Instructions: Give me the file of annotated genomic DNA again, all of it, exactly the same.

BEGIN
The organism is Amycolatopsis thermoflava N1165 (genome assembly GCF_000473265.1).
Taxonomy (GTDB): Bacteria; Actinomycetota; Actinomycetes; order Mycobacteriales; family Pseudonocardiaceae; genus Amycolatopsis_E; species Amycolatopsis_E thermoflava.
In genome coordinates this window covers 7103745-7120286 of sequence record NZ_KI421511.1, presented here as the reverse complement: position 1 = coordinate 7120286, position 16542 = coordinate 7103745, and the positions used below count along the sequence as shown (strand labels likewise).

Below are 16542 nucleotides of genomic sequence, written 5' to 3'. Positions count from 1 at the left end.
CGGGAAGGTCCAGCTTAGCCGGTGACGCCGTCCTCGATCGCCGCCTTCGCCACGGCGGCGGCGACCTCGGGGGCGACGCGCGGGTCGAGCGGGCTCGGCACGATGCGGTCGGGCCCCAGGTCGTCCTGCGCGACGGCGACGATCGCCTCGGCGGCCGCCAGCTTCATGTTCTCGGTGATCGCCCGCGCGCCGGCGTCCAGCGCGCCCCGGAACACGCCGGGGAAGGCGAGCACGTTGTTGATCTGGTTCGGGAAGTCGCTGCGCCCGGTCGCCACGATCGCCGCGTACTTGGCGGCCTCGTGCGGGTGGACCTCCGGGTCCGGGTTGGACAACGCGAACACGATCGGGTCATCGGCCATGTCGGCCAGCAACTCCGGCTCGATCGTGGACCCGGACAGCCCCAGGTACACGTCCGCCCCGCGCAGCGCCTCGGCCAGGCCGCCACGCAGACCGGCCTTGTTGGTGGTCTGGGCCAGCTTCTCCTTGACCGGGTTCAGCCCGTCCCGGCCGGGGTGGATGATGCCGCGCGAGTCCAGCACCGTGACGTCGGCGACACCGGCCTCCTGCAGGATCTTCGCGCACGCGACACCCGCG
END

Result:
The organism is Amycolatopsis thermoflava N1165 (genome assembly GCF_000473265.1).
Taxonomy (GTDB): Bacteria; Actinomycetota; Actinomycetes; order Mycobacteriales; family Pseudonocardiaceae; genus Amycolatopsis_E; species Amycolatopsis_E thermoflava.
In genome coordinates this window covers 7103745-7120286 of sequence record NZ_KI421511.1, presented here as the reverse complement: position 1 = coordinate 7120286, position 16542 = coordinate 7103745, and the positions used below count along the sequence as shown (strand labels likewise).

Below are 16542 nucleotides of genomic sequence, written 5' to 3'. Positions count from 1 at the left end.
CGGGAAGGTCCAGCTTAGCCGGTGACGCCGTCCTCGATCGCCGCCTTCGCCACGGCGGCGGCGACCTCGGGGGCGACGCGCGGGTCGAGCGGGCTCGGCACGATGCGGTCGGGCCCCAGGTCGTCCTGCGCGACGGCGACGATCGCCTCGGCGGCCGCCAGCTTCATGTTCTCGGTGATCGCCCGCGCGCCGGCGTCCAGCGCGCCCCGGAACACGCCGGGGAAGGCGAGCACGTTGTTGATCTGGTTCGGGAAGTCGCTGCGCCCGGTCGCCACGATCGCCGCGTACTTGGCGGCCTCGTGCGGGTGGACCTCCGGGTCCGGGTTGGACAACGCGAACACGATCGGGTCATCGGCCATGTCGGCCAGCAACTCCGGCTCGATCGTGGACCCGGACAGCCCCAGGTACACGTCCGCCCCGCGCAGCGCCTCGGCCAGGCCGCCACGCAGACCGGCCTTGTTGGTGGTCTGGGCCAGCTTCTCCTTGACCGGGTTCAGCCCGTCCCGGCCGGGGTGGATGATGCCGCGCGAGTCCAGCACCGTGACGTCGGCGACACCGGCCTCCTGCAGGATCTTCGCGCACGCGACACCCGCG